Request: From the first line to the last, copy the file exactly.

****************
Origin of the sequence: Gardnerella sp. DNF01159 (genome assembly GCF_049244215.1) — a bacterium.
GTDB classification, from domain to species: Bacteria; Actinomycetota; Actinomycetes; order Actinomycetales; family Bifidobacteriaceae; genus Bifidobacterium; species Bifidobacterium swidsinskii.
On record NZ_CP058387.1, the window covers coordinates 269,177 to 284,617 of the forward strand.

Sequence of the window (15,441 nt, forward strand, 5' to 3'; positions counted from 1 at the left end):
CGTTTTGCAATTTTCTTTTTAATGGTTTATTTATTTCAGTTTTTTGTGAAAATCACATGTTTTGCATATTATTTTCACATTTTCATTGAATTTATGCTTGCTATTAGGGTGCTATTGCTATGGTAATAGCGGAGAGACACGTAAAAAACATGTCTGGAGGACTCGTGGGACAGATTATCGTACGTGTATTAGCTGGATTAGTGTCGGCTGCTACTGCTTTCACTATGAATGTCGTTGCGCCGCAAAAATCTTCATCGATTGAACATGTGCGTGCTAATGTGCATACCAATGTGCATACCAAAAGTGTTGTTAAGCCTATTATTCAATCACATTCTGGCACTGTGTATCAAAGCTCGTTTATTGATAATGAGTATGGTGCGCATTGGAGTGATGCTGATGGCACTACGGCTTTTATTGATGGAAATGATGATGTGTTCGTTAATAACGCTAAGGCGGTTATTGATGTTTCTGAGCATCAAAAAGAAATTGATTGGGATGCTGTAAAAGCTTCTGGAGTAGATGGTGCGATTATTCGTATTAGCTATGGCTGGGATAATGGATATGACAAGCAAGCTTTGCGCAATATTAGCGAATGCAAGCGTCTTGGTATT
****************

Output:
Origin of the sequence: Gardnerella sp. DNF01159 (genome assembly GCF_049244215.1) — a bacterium.
GTDB classification, from domain to species: Bacteria; Actinomycetota; Actinomycetes; order Actinomycetales; family Bifidobacteriaceae; genus Bifidobacterium; species Bifidobacterium swidsinskii.
On record NZ_CP058387.1, the window covers coordinates 269,177 to 284,617 of the forward strand.

Sequence of the window (15,441 nt, forward strand, 5' to 3'; positions counted from 1 at the left end):
CGTTTTGCAATTTTCTTTTTAATGGTTTATTTATTTCAGTTTTTTGTGAAAATCACATGTTTTGCATATTATTTTCACATTTTCATTGAATTTATGCTTGCTATTAGGGTGCTATTGCTATGGTAATAGCGGAGAGACACGTAAAAAACATGTCTGGAGGACTCGTGGGACAGATTATCGTACGTGTATTAGCTGGATTAGTGTCGGCTGCTACTGCTTTCACTATGAATGTCGTTGCGCCGCAAAAATCTTCATCGATTGAACATGTGCGTGCTAATGTGCATACCAATGTGCATACCAAAAGTGTTGTTAAGCCTATTATTCAATCACATTCTGGCACTGTGTATCAAAGCTCGTTTATTGATAATGAGTATGGTGCGCATTGGAGTGATGCTGATGGCACTACGGCTTTTATTGATGGAAATGATGATGTGTTCGTTAATAACGCTAAGGCGGTTATTGATGTTTCTGAGCATCAAAAAGAAATTGATTGGGATGCTGTAAAAGCTTCTGGAGTAGATGGTGCGATTATTCGTATTAGCTATGGCTGGGATAATGGATATGACAAGCAAGCTTTGCGCAATATTAGCGAATGCAAGCGTCTTGGTATT